Wednesday, August 22, 2007

The Porsche Boxster, part 2

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The styling of the Boxster is owed to former "Style Porsche" department head Harm Lagaay. His Boxster design study and the production Boxster stimulated a commercial turnaround for Porsche after several difficult years of falling sales.

The first generation of the Boxster whose visual appearance was heavily inspired by the Porsche Spyder and Speedster as well as the Porsche 550 Spyder. The Boxster was released ahead of the release of its big brother, the 996 model 911. Through consultation with Toyota, Porsche greatly decreased the cost of manufacture, and introduced large scale sharing of components between its models. The 986 Boxster had the same bonnet (hood), front wings (fenders), and distinctive 'fried-egg' headlight units as the 996. Its original 2.5L M96 engine shared its architecture with the 3.4L M96 engine used in the original 996, and was the first application of a completely water-cooled engine in a series production, non-front-engined Porsche. The combination of the new Boxster / 911 styling and the reduced build costs through component sharing are widely believed to have saved Porsche from being acquired by another car company, although it is argued that the strong front-end resemblance between the 911 and the less expensive Boxster may have deterred potential buyers of the 996.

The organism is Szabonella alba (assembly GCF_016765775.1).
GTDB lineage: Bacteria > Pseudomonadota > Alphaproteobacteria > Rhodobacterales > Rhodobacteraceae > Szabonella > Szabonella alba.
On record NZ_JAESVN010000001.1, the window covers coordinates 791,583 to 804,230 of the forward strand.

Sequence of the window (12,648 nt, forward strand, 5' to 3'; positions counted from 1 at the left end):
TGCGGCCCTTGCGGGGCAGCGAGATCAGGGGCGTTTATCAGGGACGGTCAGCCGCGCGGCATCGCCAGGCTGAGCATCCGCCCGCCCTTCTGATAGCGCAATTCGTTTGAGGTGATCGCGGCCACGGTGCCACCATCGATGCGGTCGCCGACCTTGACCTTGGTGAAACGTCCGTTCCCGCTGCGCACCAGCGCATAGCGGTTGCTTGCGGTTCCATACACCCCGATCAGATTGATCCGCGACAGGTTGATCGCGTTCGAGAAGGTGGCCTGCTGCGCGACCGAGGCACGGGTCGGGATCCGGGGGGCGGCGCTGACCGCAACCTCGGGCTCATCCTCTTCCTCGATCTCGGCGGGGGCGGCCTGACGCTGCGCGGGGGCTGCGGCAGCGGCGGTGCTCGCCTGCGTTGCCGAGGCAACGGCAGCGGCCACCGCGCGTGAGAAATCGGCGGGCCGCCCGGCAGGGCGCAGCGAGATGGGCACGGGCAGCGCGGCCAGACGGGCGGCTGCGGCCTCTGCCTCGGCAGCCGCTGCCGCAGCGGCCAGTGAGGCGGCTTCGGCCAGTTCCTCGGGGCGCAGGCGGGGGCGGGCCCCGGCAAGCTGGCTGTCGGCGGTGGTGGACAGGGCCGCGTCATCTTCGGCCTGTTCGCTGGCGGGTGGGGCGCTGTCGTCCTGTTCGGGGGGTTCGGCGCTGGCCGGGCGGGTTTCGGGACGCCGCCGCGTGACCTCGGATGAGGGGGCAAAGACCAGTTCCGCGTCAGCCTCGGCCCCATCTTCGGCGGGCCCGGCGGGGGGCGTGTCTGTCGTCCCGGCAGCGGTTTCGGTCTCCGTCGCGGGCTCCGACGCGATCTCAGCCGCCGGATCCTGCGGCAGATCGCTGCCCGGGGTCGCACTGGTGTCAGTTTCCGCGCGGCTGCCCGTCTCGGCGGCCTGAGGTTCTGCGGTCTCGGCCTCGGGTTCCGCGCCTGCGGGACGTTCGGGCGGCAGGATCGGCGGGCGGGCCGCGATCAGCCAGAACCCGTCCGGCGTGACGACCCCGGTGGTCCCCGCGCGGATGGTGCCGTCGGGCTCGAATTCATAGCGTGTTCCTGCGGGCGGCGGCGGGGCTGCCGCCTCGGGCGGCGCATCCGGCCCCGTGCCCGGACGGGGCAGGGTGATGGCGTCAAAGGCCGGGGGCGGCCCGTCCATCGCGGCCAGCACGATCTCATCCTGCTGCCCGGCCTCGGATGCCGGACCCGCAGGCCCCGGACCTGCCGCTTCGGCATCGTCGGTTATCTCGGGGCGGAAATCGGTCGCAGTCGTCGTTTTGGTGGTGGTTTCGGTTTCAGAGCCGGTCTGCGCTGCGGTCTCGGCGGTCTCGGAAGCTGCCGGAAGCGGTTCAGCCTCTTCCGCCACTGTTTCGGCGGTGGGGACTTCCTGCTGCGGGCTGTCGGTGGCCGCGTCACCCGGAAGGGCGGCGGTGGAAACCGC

The M96 is used in all 986/987 Boxsters, and most of the 996/997 range (except the GT3/GT2 and Turbo, which are based on the GT1 racing engine). The M96 is a horizontally opposed ("flat") six-cylinder layout. This layout is one of only four common engine layouts that have a natural engine balance, the others being the straight six (as used in many of BMW's engines); the flat 12; and the V12. This gives the engine a characteristic smoothness throughout the rev range. The flat six is also an inherently low engine. Its placement immediately ahead of the rear axle offers the Boxster excellent balance, a low center of gravity, and renowned neutral handling characteristics. Early production M96 engines had a small but significant number of engine failures due to cracked cylinder liners, but since a minor redesign in 2000 these problems have been resolved.

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